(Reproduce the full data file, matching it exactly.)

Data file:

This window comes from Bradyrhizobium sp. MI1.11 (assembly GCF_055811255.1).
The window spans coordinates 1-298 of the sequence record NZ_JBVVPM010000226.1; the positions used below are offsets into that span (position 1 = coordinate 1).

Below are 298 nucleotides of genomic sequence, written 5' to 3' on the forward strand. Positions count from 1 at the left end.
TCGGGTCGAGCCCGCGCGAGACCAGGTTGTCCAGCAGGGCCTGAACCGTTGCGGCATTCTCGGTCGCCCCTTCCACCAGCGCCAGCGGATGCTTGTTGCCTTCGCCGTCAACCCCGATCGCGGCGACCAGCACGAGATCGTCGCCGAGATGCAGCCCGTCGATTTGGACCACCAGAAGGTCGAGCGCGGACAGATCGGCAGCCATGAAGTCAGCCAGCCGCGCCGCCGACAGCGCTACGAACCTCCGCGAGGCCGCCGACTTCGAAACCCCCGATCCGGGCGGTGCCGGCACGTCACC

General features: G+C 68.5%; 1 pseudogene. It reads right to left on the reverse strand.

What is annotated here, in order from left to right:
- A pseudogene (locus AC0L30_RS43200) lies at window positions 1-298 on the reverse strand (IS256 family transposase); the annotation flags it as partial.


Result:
This window comes from Bradyrhizobium sp. MI1.11 (assembly GCF_055811255.1).
The window spans coordinates 1-298 of the sequence record NZ_JBVVPM010000226.1; the positions used below are offsets into that span (position 1 = coordinate 1).

Below are 298 nucleotides of genomic sequence, written 5' to 3' on the forward strand. Positions count from 1 at the left end.
TCGGGTCGAGCCCGCGCGAGACCAGGTTGTCCAGCAGGGCCTGAACCGTTGCGGCATTCTCGGTCGCCCCTTCCACCAGCGCCAGCGGATGCTTGTTGCCTTCGCCGTCAACCCCGATCGCGGCGACCAGCACGAGATCGTCGCCGAGATGCAGCCCGTCGATTTGGACCACCAGAAGGTCGAGCGCGGACAGATCGGCAGCCATGAAGTCAGCCAGCCGCGCCGCCGACAGCGCTACGAACCTCCGCGAGGCCGCCGACTTCGAAACCCCCGATCCGGGCGGTGCCGGCACGTCACC

General features: G+C 68.5%; 1 pseudogene. It reads right to left on the reverse strand.

What is annotated here, in order from left to right:
- A pseudogene (locus AC0L30_RS43200) lies at window positions 1-298 on the reverse strand (IS256 family transposase); the annotation flags it as partial.